11:05 - 11:35
Session 4 - Incident Response (part 2)
Ken Armstrong, Principal IT Security Specialist, EWA-Canada
North Victoria Ballroom

Challenges Faced When Responding To Cyber Incidents

EWA-Canada is a managed security service (MSS) provider and also operates the Canadian Computer Emergency Response Team (CanCERT™). As part of these two services, we routinely assist organizations in responding to cyber incidents. Incident response typically involves many different activities including: reviewing system and application logs; reviewing network traffic captures; conducting system and network forensics; and, coordinating with other affected parties.

Using examples from EWA-Canada and CanCERT™ experience, this presentation discussed some challenges we have faced when responding to cyber incidents. Some of the challenges that were discussed include: missing tools and techniques to debug specific network protocols and traffic; the lack of network availability during denial of service attacks; and, obtaining sufficient forensic data to reconstruct incident activity.

11:35 - 11:40
Closing Remarks
North Victoria Ballroom

11:45 - 13:00
South Victoria Ballroom

About the Speakers.

Payman Hakimian joined the RCMP in 1994 in "J" division's Informatics branch as an analyst. He was seconded from 1999 to 2000 to Moncton's RCMP Summit Security where he held the position of Informatics Project Manager. He then transferred to the Atlantic Region's Technological Crime Unit in Fredericton as a forensic analyst and in 2009 was promoted to Senior Technological Crime Forensic Analyst. Payman has over 20 years experience in the IT field; has completed the RCMP's Technological Crime Understudy Program; holds his Bachelor of Science in Computer Science; and has been declared a "Technological Forensic Expert" in Court of Queen's Bench.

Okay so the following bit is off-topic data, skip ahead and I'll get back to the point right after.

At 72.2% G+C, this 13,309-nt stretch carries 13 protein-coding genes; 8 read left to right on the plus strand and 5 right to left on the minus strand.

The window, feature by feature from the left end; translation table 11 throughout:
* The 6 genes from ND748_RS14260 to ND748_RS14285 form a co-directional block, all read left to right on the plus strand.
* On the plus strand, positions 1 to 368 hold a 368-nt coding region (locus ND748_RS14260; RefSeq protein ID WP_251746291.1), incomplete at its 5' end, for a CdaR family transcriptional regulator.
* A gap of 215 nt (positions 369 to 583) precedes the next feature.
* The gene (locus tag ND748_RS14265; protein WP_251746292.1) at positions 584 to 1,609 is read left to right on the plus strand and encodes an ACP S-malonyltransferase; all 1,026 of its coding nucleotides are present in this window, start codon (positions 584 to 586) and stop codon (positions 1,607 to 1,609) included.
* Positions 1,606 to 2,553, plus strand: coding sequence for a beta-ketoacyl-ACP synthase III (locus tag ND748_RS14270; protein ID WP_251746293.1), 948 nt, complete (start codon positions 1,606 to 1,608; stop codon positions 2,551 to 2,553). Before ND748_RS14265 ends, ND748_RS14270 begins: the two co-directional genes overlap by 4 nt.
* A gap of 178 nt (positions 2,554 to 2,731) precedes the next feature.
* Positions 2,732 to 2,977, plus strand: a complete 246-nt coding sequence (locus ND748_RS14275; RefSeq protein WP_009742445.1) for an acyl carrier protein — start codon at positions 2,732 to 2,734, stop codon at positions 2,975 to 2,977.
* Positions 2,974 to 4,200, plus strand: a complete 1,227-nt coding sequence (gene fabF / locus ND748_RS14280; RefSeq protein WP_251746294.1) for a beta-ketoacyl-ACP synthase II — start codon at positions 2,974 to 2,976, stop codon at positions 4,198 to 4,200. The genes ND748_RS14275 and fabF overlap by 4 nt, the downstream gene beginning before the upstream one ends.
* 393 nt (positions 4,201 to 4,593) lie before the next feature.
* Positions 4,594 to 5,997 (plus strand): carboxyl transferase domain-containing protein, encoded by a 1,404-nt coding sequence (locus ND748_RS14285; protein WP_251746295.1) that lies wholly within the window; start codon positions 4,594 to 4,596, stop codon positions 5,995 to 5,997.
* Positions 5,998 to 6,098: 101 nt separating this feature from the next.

Luc Beaudoin received a degree in electrical engineering with honors from the Royal Military College of Canada, a Master in Business Administration from the University of Québec in Montréal, and a Master of Sciences from University of Ottawa. Mr. Beaudoin served ten years in the Canadian Forces as a telecommunication officer, during which he namely held the position of Watch Officer at the Canadian Forces Network Operations Centre. After leaving the military, Mr. Beaudoin joined the Defence Research and Development Canada - Network Information Operations section, where he lead a number of cyber security research projects associated with situational awareness, dynamic risk response, decision making and automated defence. Mr. Beaudoin is author of a number of network security research articles published with organisations including IEEE and NATO. Recently, Mr. Beaudoin joined Public Safety Canada as the Chief of Cyber Operations for the Canadian Cyber Incident Response Centre.

Ken Armstrong is a Principal IT Security Specialist with EWA-Canada. He has over 20 years experience in the IT security field and he has distinguished himself as one of the lead technical specialists with CanCERT™. His recent work includes hands-on experience related to intrusion detection systems, incident response, computer forensics, vulnerability assessments and penetration testing. Ken has been involved with many formal evaluations of computer, network and telephony security mechanisms to the international Common Criteria security standards, and he is a member of the international Forum for Incident Response Security Teams (FIRST), as well as an active member of the CVE (Common Vulnerabilities and Exposures) Editorial Board. During his previous employment with the Communications Security Establishment (CSE) within the Canadian Government, Ken was considered to be one of Canada's experts specializing in various cryptographic systems, network and system security mechanisms, and protocols.

Dr. Anthony Arrott brings more than 25 years experience to his position of Special Assistant to Trend Micro's Chief Technology Officer, Raimund Genes. In this role, Dr. Arrott is responsible for managing the company's threat analytics operations and threat data sharing agreements with outside organizations. Dr. Arrott joined Trend Micro through its acquisition of InterMute, where he served as Director of Threat Research. Previously he worked as a business planning consultant to new ventures at New City Studies; and also as a management and technology consultant at Arthur D. Little. Earlier in his career, Dr. Arrott founded a scientific instrumentation company, Payload Systems, where he also served as President. Anthony Arrott holds a bachelor of science in physics and physiology from McGill University; as well as a master of science in aeronautics and astronautics, and a doctorate in biomedical engineering from the Massachusetts Institute of Technology (MIT).

Note: This website has been developed in Canada and as such, Canadian spelling rules have been applied throughout.